Archive for the ‘tea baggers’ tag
This is the community Church in La Fortuna. In the background, mostly hidden by clouds, is the Arenal Volcano. I would have to say that I grew up with a religious world view. I grew up a Catholic and went to church when opportunity presented itself, opportunities that weren’t too numerous. Since my mother wasn’t a Catholic and my father wasn’t in the least interested in the church, it was only when grandparents from my father’s side were around that I learned about the Church. It was decided that since I was a quiet person and I wasn’t very mischievous, that I would make a good priest. I actually believed in that possibility for a few years while attending Catholic schools.
By the time I became a teenager, the attraction to a religious life drifted off. That said, the tendency to lean toward a spiritual life has remained, especially now that my children have grown and found homes of their own. However, I don’t find any attraction to any church embedded in this orientation toward spiritualism. The organization of churches seems to exclude true spiritualism for me.
I don’t identify with the church any more as I did in my youth. Growing up Catholic and going to Catholic schools gave me an identity, gave me a sense of belonging to something. For a while, this was important. Growing up a loner isn’t the easiest of childhoods. Growing up as a gypsy in seven different provinces and going to more than twenty different elementary schools only accentuates the loneliness. The church filled some of that hole. But as the years passed, the hole still gaped wide and I found that the church couldn’t fill that hole. I was left to my own efforts to find my own way through the years of life. Any identity I had with the church was overwhelmed by the constant disruptions of moving and leaving.
“Identification with the group is a simple and easy path to follow, but the group experience goes no deeper than the level of one’s own mind in that state. It does work a change in you, but the change does not last. On the contrary, you must have continual recourse to mass intoxication in order to consolidate the experience and your belief in it. But as soon as you are removed from the crowd, you are a different person again and unable to reproduce the previous state of mind. The mass is swayed by participation mystique, which is nothing other than unconscious identity.” (Jung, CW 9i, par 226)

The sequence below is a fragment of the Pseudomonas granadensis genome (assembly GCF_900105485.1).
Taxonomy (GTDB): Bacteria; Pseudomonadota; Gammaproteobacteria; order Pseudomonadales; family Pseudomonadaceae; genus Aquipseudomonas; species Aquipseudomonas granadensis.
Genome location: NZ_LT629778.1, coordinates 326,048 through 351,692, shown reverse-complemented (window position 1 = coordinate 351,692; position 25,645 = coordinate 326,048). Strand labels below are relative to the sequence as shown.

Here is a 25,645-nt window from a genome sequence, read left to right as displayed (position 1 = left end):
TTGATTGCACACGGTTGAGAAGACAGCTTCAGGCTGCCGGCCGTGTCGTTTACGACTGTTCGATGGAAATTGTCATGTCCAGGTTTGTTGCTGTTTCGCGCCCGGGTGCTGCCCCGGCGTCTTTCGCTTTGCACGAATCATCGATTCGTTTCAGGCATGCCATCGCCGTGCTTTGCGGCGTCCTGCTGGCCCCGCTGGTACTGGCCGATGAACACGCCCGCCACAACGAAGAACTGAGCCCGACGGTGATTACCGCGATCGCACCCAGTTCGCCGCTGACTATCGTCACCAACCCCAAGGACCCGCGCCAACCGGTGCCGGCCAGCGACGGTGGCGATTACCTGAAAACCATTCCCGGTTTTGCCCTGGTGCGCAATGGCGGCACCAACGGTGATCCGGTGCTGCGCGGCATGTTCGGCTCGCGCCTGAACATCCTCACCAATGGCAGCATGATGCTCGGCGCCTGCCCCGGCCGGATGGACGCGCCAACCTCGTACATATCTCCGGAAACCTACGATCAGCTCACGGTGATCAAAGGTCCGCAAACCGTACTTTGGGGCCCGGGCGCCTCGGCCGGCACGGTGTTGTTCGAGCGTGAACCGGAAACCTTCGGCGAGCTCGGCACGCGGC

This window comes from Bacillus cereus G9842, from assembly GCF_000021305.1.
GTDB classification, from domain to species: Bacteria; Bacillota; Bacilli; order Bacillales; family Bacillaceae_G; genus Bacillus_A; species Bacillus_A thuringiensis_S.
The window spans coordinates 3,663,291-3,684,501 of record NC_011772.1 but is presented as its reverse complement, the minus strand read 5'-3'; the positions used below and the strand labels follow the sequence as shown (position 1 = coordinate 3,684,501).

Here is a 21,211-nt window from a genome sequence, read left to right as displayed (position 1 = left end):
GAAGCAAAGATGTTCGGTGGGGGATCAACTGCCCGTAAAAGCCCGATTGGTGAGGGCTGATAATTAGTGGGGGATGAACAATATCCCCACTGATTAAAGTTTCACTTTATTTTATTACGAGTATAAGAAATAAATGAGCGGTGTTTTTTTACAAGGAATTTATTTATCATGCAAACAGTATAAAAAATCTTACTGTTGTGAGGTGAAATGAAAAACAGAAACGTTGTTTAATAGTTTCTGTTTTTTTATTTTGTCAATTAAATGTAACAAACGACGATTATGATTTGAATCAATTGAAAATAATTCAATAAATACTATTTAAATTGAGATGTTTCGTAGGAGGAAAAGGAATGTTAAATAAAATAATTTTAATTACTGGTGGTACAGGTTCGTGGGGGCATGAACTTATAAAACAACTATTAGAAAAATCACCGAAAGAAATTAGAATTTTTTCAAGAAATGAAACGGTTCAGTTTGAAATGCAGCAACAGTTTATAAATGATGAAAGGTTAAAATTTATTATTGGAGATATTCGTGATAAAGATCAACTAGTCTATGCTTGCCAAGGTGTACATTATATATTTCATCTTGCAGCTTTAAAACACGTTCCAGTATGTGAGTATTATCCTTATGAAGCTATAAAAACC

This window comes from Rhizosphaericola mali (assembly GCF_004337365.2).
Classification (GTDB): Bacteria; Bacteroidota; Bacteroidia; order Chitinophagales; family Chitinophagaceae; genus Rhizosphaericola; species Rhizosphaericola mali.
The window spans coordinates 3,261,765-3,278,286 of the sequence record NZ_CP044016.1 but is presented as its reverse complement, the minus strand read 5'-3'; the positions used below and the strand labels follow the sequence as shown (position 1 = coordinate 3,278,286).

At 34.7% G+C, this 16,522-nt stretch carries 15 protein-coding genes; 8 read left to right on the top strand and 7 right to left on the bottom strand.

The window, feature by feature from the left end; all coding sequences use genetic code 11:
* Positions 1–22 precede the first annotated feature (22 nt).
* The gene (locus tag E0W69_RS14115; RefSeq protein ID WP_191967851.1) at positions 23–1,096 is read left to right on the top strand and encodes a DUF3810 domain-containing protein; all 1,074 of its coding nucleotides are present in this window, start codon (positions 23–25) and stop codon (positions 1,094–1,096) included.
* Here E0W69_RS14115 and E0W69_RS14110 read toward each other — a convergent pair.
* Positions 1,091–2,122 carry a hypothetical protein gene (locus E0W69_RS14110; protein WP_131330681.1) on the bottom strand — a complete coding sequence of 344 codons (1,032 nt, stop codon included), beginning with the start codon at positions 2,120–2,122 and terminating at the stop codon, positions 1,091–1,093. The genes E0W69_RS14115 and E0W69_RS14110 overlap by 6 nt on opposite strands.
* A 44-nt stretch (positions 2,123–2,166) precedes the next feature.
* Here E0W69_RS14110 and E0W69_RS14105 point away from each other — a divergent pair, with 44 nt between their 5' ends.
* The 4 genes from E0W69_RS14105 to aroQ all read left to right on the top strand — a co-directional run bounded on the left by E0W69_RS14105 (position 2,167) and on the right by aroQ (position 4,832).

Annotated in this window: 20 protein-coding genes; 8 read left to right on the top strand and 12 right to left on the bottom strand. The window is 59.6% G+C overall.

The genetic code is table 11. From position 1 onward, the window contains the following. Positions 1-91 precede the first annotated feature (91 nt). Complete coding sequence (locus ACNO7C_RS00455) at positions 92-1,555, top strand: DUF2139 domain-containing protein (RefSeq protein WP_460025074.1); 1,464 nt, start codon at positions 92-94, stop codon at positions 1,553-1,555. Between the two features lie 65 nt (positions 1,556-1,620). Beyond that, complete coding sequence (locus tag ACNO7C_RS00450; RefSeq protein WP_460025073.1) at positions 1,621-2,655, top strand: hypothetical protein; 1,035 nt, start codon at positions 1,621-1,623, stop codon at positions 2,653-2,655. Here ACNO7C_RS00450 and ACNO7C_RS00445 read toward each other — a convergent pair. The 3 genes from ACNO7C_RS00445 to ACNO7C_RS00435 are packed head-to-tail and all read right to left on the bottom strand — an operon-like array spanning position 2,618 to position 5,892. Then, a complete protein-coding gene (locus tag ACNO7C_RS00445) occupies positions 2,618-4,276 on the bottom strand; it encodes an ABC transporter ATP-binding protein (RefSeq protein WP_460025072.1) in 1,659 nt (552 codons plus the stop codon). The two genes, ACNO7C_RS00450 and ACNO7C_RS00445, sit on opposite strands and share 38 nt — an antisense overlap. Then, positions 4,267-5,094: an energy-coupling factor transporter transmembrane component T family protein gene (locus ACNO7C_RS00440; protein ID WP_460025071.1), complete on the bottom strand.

Okay, that explains why Catholicism didn’t “take” with me. I simply didn’t have “continual recourse.” Too much time on my own with my own thoughts left me without identification with any group. Now, in the present time of my life, the lack of identification with an “ism.” And, this allows me to look at the power that “isms” have in the lives of many of those around me. I see “tea baggers” and other extreme groups upping the volume and rhetoric in attempts to gain control and impose their collective will upon others. This is a scary thing. Any look at history will show the horrors that come with societies and groups captured by the mindset of “participation mystique.” And so, I have a real worry about identifying with any group. For in the group, the “self” becomes secondary and often even in last place. So much for individual or collective consciousness.
Somehow, I have been pulled to post again today. The reasons spring from my continued reading of Tracking the Gods, by James Hollis and partly as a reaction against the insanity that is swarming through our political systems in Canada and the U.S.A., a right-wing fundamentalist knee-jerk response to all that is “different.”
The photo I have chosen for this post is one I took a few days ago of my living room wall as the morning light came through the door casting faint shadows on the wall. The shadow was created by a crystal and gold hummingbird that is attached to the window glass by a suction cup. It’s hard to make out the source of the shadow, but then again, most are not concerned with the source, but with the perceptions that come about.
All of this reminds me of the argument once held by Plato and a few confrères when discussing a shadow in a cave. Whole philosophies and belief systems come into existence out of the shadows. It is far from necessary to have to build belief systems on consciousness.
Here are the words from Hollis that have led me to a second posting today:
The great paradigm shift that lies at the very core of modernism is the loss of mythic connection to the cosmos. The incarnation of meaning, once carried by myth and myth-sustaining institutions, has gone within, receded, as Jung said, from Olympus to the solar plexus, from worship to psychopathology. (James Hollis, Tracking the Gods, 1995, p. 53)
That loss of connection has lead to so many factions, so many splits that it is as if the modern world has developed multiple-personality disorder. The birthers and the truthers and the tea baggers are just a few of the most recent editions of collective psychopathology. Even given the power of modern communications, it is seemingly impossible to present enough “evidence” to refute the errors of thinking and held beliefs being taken up in reaction to changes in the world. Someone has to be blamed. Someone has to be the scapegoat. Someone has to be the sacrifice to appease the gods that are now silent and absent.